Obviously, economy modes are intended to save gas. But how do they do it? We break it down.
Eco, Econ, or economy modes have become common in modern vehicles. These driving modes are intended to save you fuel, but how do they actually work, and how much can they save you? The first question is one we can answer, but the second, how much you’ll save, is a bit trickier.
Enable the economy mode in your vehicle and the first thing you will notice is that the power pedal changes. We’d call that the “gas pedal”, or “throttle” but electric cars have economy modes too, use no gas, and have no throttle. The pedal can change in its feel, or how it makes the vehicle respond. You may notice that the pedal feels harder, or that when you press down, you get less punch for a given amount of travel. The power pedal on a modern car is just sending a signal to the car’s computer, not mechanically adjusting anything under the hood. The most significant effect that economy mode has is to mute your request for acceleration. Not only does the power pedal change, the car adjusts how and when the transmission shifts up and down (if it has one).
“Econ Mode helps you to drive more gently,” says Chris Naughton, Northeast Regional Public Relations Manager of American Honda Motor Co. Slower acceleration and less power input mean less energy is expended. Whether your vehicle is gasoline or electric powered, this is the primary key to improving your fuel economy. Mr. Naughton explained to us in detail how Honda’s newest green vehicle, the Honda Clarity Plug-in Hybrid, manages power using the various modes, saying,”In Econ mode, changes made to the map governing system output promote full-electric driving. Once battery energy is depleted, changes made to the throttle map encourage drivers to use less of the available performance, thereby potentially extending the practical driving range compared to Normal mode.”
That’s a lot to digest. In essence, the Econ Mode takes a very active role in what happens when you push down on the power pedal to ensure the best use of the car’s elaborate drive system. But how much more fuel or electricity is saved by using these modes? Honda won’t say, nor will other automakers because it can vary based on how you operate the vehicle while in Econ Mode. For example, we all know that an engine made “slower” by a hard power pedal may be unsafe in some situations where going faster may be the best way to avoid trouble. Automakers thought of that. “Full vehicle power is always available with a full press of the pedal,” notes Mr. Naughton. So, if you floor it, the car will still instantly ignore all of its best instincts and give you all the power the drivetrain can produce. It also negates any gains you may have been getting by driving around in Econ Mode.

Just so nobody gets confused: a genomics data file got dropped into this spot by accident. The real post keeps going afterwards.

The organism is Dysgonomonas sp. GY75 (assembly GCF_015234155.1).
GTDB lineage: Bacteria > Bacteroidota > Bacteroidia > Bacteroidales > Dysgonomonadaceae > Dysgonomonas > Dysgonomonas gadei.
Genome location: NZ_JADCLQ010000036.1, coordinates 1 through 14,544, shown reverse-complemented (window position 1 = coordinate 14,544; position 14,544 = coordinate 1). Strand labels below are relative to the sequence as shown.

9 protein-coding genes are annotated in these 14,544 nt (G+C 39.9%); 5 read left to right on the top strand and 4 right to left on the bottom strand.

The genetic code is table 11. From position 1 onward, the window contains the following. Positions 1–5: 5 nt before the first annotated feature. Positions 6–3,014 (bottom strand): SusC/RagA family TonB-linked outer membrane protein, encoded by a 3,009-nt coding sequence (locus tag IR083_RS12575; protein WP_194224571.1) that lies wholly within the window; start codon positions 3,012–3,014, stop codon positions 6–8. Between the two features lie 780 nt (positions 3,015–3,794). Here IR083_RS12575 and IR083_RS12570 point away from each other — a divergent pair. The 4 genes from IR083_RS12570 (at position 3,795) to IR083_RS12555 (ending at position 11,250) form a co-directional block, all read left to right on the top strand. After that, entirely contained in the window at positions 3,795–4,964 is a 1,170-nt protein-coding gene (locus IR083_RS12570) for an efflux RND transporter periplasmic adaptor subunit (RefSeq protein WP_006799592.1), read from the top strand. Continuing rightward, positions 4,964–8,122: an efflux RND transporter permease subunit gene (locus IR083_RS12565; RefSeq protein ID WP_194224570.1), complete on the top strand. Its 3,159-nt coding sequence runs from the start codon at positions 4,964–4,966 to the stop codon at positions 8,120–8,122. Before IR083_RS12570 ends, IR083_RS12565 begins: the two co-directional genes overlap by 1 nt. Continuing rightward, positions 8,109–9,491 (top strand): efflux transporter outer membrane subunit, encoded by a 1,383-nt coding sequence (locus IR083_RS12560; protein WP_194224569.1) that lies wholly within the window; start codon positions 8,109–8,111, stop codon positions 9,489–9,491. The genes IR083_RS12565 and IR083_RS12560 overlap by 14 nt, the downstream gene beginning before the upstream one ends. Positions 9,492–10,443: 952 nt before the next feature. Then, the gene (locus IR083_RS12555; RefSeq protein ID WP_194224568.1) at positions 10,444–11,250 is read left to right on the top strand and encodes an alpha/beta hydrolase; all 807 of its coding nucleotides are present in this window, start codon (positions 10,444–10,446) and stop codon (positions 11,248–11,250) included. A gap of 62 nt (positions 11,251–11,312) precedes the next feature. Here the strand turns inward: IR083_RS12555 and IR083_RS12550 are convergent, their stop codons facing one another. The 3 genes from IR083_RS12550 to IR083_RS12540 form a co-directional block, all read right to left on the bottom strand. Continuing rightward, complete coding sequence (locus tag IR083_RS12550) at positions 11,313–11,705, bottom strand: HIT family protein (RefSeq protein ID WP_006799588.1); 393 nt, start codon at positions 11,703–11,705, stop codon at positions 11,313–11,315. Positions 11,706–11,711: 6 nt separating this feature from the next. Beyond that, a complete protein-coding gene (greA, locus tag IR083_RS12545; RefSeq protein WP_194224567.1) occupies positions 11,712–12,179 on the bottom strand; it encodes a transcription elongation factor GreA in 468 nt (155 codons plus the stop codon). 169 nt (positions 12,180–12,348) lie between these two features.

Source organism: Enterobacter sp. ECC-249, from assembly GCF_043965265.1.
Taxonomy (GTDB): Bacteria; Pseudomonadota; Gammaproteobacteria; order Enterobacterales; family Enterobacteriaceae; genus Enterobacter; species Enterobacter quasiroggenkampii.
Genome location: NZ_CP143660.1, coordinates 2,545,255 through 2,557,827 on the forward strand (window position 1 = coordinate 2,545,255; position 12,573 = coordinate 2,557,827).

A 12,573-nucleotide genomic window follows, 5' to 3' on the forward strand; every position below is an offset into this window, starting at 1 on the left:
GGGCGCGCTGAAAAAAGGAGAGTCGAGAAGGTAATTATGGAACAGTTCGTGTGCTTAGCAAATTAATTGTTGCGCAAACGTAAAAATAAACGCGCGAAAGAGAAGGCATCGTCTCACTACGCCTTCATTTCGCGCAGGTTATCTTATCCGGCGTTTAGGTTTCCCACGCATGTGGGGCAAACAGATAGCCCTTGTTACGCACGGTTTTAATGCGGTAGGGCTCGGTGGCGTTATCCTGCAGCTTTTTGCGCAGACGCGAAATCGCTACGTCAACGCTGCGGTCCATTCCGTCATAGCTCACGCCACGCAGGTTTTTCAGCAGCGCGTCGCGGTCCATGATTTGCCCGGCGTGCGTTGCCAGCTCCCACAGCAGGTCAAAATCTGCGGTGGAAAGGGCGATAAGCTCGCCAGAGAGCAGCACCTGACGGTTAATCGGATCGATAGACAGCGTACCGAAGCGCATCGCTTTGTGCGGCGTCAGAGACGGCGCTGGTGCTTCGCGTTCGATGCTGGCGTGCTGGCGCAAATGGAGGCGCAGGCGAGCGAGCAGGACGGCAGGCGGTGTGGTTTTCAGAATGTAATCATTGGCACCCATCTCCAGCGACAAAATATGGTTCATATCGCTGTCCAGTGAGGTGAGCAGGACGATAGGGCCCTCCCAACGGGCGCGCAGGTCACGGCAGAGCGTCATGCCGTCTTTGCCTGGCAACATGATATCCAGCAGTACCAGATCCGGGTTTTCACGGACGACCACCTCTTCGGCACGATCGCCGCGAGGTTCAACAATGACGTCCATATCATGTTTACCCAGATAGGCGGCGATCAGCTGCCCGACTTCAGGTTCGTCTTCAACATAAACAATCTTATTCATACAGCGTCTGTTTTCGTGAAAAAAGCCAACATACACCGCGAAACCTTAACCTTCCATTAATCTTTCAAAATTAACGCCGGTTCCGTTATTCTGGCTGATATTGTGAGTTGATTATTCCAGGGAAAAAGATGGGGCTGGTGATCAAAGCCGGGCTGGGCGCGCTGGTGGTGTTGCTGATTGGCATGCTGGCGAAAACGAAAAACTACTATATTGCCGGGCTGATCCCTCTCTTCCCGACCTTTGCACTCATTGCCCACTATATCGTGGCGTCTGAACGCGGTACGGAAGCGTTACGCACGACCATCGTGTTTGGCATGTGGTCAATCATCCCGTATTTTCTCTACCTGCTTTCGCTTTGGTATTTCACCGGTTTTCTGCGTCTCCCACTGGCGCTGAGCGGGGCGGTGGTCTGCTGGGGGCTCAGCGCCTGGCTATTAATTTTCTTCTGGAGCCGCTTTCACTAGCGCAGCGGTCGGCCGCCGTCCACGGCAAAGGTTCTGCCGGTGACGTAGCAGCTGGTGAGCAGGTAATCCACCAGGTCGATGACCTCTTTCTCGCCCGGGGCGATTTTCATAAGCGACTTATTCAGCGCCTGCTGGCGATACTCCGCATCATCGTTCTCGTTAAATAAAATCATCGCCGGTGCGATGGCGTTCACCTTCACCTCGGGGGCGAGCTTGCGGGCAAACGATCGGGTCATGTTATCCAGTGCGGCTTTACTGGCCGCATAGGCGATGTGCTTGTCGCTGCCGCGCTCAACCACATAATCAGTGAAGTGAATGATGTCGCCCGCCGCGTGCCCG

One clue to just how much savings might be there is provides by FuelEconomy.gov, the U.S. DOE and EPA’s website for all things fuel economy related. In its section titled “Driving More Efficiently,” the site says that aggressive driving can consume 10% to 40% more fuel than sedate driving.
HVAC Control Changes
The second most important way that economy modes alter your vehicle’s settings to save energy is by taking control of your heat and air conditioning. Running an AC compressor and the fans in your car consumes a lot of energy. Economy modes do a variety of things to cut back on that consumption, while still keeping the driver comfortable. You noticed we said “driver’ and not “occupants” plural. That’s because one easy way to reduce the power needed by your HVAC system is to direct all of its effects on just the driver. Toyota’s Prius has Smart-Flow climate control technology that automatically senses where occupants are located in the car and cuts the HVAC to those areas that are not occupied. In economy mode the HVAC system may also allow for a greater fluctuation of temperatures. For example, if you have the system set to 70F, in economy mode it may range from 70 to 74F in cooling modes. Most modern cars also recirculate cooled air automatically, rather than only when a driver requests it. This reduces the amount of air the car needs to cool.
Cruise Control Changes
Modern cruise control systems do much more than just try to keep a car on or above a certain set speed. They can follow a car in front of you and speed up and slow down and they can also slow your car when you are on a steep decline. When you select economy mode, the car’s computer will allow for a greater variation in your speed. Although you have the system set for 65 MPH, you may notice that in economy mode it will sometimes drop to 63 or 62 MPH heading up a hill. Similarly, when a slowpoke ahead of you exits and your lane becomes clear, the car will return to its set speed more gradually than if you were in normal mode. These actions save you energy.
In some vehicles, using the economy mode will change the dash display. A new look will appear that shows colors or graphics indicating how efficiently the driver is operating the vehicle. FuelEconomy.gov says that, “A recent study suggests that they can help the average driver improve fuel economy by about 3% and that those using them to save fuel can improve gas mileage by about 10%.”